Not a typical fairy tale: Stories of success in a small school
No Child Left Behind (NCLB) created high standards and high stakes accountability designed to ensure improvement in the nation’s schools. It placed more demands on local school districts, and thus on teachers, to increase high school graduation rates and ensure college readiness. In spite of NCLB, the number of students dropping out nationwide is staggering: approximately 30% of high school students will not graduate. Although local communities, state governments, and federal agencies have wrangled over the accuracy of this startling statistic, year after year, for the last four decades the dropout rate has consistently remained at approximately one-third.
One small rural school district in Texas has increased its student population every year for the last three years with a consistent at-risk population of at least 40% yet had no dropouts. The focus of this descriptive case study was to explore teachers’ perceptions of their ability to cultivate a culture of success (staying in school and earning their diploma) for at-risk students. The central purpose was to tell the stories of four teachers, and in doing so, learn what is going right with schools rather than focus on what is wrong with schools.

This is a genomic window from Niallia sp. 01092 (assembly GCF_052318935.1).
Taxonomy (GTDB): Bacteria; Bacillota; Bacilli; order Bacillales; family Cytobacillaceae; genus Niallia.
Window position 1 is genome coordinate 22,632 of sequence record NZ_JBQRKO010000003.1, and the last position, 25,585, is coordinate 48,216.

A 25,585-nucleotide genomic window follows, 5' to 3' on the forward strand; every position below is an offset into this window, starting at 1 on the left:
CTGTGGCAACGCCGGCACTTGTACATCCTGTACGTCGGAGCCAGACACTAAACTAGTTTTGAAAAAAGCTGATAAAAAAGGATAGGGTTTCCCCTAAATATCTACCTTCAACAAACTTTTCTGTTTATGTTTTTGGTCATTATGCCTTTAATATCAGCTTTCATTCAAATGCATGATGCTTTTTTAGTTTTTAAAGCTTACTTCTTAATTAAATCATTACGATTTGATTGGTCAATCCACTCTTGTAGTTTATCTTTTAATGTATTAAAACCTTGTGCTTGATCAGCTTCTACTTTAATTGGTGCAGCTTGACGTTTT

The themes that emerged from the study were presented as stories analogous to the children’s stories with which many are familiar. Though the problems faced in education are difficult and complicated, often the solutions can be simple, like the fairy tales or children’s stories of our youth. The teachers and administrators in this small, rural school created a caring, family culture for the at-risk population, many of whom were transfer students from surrounding communities. The teachers promoted resiliency in their students to ensure academic success. Strong collective teacher efficacy was evident in the stories shared by the four teachers who represented the elementary, junior high, and high school levels.